Credit card companies are always tweaking their benefits to entice the most customers to use their products. The latest benefit that is being added is free cell phone insurance. At least four major credit cards offer some sort of cell phone coverage as part of the benefits package, and I suspect more will be adding this very popular benefit. Commercial cell phone coverage can be costly, whether you pay monthly, yearly or as a one-time fee, typically have fairly large deductibles, and usually only cover one phone. The coverage offered through credit cards is free, have more reasonable deductibles, and usually cover multiple phones.
This week, Navy Federal Credit Union (NFCU) has announced that it joins the list of credit card companies that offer cell phone coverage free if you charge your cell phone bill to your credit card.
The fine print of NFCU’s deal is similar to most other credit card cell phone insurance offers:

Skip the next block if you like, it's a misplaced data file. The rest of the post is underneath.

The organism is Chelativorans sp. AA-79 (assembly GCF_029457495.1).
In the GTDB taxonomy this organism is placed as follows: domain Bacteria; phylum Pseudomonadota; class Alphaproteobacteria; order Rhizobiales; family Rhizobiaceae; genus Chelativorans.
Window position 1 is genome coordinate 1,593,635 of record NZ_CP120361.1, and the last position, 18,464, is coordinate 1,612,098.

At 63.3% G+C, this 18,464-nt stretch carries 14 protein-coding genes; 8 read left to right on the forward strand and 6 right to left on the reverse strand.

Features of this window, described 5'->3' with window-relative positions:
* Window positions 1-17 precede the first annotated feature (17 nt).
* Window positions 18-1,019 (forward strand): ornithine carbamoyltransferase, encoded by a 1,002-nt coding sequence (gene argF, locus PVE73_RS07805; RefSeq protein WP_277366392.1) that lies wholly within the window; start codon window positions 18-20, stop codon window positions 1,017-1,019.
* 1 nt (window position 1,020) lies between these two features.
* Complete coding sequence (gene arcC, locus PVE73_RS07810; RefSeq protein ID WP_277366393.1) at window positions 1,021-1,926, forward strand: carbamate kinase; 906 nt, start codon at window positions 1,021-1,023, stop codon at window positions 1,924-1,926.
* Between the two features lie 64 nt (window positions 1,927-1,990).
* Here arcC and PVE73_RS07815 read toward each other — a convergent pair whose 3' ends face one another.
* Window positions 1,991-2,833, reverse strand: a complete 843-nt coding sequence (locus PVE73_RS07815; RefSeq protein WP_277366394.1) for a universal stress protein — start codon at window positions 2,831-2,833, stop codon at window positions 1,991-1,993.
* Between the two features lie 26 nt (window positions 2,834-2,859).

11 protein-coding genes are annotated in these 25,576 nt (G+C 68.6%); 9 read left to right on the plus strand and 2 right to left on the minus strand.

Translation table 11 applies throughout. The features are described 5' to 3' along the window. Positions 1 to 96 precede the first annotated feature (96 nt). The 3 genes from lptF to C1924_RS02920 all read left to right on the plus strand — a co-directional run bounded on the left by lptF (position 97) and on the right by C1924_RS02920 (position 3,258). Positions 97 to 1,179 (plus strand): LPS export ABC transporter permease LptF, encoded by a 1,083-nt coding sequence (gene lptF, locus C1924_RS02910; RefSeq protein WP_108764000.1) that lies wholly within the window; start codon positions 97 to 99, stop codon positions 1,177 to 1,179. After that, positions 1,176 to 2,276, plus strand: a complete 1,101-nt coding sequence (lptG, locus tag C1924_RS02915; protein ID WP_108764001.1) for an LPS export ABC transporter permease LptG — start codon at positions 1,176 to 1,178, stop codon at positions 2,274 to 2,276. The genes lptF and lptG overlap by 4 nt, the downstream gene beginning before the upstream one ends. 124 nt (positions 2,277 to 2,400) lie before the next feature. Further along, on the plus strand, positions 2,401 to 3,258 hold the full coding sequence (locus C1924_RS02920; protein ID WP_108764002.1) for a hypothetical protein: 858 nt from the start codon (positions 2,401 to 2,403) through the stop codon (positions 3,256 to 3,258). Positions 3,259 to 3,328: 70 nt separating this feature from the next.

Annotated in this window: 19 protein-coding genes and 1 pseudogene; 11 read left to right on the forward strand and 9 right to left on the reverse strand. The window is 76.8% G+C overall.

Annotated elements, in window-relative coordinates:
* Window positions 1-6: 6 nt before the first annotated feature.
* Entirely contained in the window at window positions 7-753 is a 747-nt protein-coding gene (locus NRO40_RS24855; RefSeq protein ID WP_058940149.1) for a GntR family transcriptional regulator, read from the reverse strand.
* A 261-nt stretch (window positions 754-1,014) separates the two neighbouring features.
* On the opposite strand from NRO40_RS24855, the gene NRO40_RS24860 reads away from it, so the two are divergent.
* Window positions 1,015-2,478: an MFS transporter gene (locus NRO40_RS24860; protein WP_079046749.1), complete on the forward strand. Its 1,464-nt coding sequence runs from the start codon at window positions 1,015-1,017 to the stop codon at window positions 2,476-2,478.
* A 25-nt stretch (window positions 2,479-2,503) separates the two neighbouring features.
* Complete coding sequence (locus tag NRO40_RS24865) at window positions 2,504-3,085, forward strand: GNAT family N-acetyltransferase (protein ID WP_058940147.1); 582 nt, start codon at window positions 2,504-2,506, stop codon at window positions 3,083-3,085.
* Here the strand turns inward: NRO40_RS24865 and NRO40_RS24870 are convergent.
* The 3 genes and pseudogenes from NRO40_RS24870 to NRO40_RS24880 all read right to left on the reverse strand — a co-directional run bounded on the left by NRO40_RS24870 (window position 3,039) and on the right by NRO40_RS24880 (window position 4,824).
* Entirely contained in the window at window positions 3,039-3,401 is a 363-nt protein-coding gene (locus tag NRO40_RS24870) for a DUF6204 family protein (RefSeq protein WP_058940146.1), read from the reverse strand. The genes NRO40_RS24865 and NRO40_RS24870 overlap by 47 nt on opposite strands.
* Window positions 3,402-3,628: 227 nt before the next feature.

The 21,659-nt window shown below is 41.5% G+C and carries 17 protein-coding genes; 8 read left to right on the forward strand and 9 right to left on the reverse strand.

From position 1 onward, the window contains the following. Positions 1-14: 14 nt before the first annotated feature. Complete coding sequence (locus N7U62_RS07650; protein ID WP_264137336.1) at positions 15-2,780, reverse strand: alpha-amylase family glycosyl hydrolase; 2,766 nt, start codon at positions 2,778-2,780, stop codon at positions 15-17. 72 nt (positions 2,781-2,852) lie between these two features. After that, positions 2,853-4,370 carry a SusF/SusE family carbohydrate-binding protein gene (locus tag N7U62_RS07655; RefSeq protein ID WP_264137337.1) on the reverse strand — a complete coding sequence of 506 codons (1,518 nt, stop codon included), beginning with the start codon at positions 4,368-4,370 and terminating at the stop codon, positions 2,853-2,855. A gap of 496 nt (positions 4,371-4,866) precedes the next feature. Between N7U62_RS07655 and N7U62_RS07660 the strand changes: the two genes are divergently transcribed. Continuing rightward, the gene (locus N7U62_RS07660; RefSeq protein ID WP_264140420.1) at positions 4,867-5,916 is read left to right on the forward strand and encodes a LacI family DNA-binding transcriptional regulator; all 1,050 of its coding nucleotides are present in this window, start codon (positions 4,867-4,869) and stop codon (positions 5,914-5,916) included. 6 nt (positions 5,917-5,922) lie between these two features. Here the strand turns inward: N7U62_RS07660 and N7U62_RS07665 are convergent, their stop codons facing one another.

- protection for up to three phones owned by the cardholder
- reimbursement of up to $250 per claim for damages or theft (up to $500 per year)
- $50 deductible per incident
Now, there is a lot of fine print. In particular, it seems that the phone must be purchased from the carrier and can not have been purchased on the secondary market. It also says that your carrier must not be a “pay as you go” plan, but doesn’t define that clearly.
Other credit cards offer different details, but the premise is the same. If you don’t use NFCU, check with your credit card to see if they offer cell phone insurance as part of their benefit package. If you do have cell phone insurance as part of your credit card’s benefit package, and you are paying for coverage elsewhere, you may be able to cut that cost out of your budget.
As the mother of four teens, I am thrilled about this! We seem to have broken phones A. LOT. For me, this is a no brainer – we already charge our cell phones to my credit card. NFCU’s coverage is up to three phones per card, so I’ll be moving three phones to my husband’s NFCU credit card asap. And while I hope we’ll never need this coverage, I suspect we will, and I will be glad to take advantage of it.
By Kate Horrell, Military.com
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